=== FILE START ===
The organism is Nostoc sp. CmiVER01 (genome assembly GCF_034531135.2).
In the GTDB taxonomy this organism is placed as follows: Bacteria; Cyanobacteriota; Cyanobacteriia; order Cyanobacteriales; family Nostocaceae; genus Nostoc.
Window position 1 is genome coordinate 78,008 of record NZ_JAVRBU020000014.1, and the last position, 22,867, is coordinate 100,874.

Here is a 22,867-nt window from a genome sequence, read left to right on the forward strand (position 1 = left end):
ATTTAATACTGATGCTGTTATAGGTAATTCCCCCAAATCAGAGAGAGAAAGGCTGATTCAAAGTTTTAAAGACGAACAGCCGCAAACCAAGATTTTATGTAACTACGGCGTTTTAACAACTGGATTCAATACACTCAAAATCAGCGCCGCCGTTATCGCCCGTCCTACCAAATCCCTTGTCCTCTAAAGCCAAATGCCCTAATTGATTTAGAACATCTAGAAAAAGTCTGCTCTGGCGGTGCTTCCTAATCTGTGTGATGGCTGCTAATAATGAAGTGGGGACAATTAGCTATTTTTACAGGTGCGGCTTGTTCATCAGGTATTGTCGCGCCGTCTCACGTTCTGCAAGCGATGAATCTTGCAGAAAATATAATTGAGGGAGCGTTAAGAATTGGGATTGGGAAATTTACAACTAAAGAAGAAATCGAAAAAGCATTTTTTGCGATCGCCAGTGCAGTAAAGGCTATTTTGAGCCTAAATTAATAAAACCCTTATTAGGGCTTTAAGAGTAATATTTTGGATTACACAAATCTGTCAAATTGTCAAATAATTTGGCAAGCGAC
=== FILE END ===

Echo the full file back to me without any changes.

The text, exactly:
The organism is Nostoc sp. CmiVER01 (genome assembly GCF_034531135.2).
In the GTDB taxonomy this organism is placed as follows: Bacteria; Cyanobacteriota; Cyanobacteriia; order Cyanobacteriales; family Nostocaceae; genus Nostoc.
Window position 1 is genome coordinate 78,008 of record NZ_JAVRBU020000014.1, and the last position, 22,867, is coordinate 100,874.

Here is a 22,867-nt window from a genome sequence, read left to right on the forward strand (position 1 = left end):
ATTTAATACTGATGCTGTTATAGGTAATTCCCCCAAATCAGAGAGAGAAAGGCTGATTCAAAGTTTTAAAGACGAACAGCCGCAAACCAAGATTTTATGTAACTACGGCGTTTTAACAACTGGATTCAATACACTCAAAATCAGCGCCGCCGTTATCGCCCGTCCTACCAAATCCCTTGTCCTCTAAAGCCAAATGCCCTAATTGATTTAGAACATCTAGAAAAAGTCTGCTCTGGCGGTGCTTCCTAATCTGTGTGATGGCTGCTAATAATGAAGTGGGGACAATTAGCTATTTTTACAGGTGCGGCTTGTTCATCAGGTATTGTCGCGCCGTCTCACGTTCTGCAAGCGATGAATCTTGCAGAAAATATAATTGAGGGAGCGTTAAGAATTGGGATTGGGAAATTTACAACTAAAGAAGAAATCGAAAAAGCATTTTTTGCGATCGCCAGTGCAGTAAAGGCTATTTTGAGCCTAAATTAATAAAACCCTTATTAGGGCTTTAAGAGTAATATTTTGGATTACACAAATCTGTCAAATTGTCAAATAATTTGGCAAGCGAC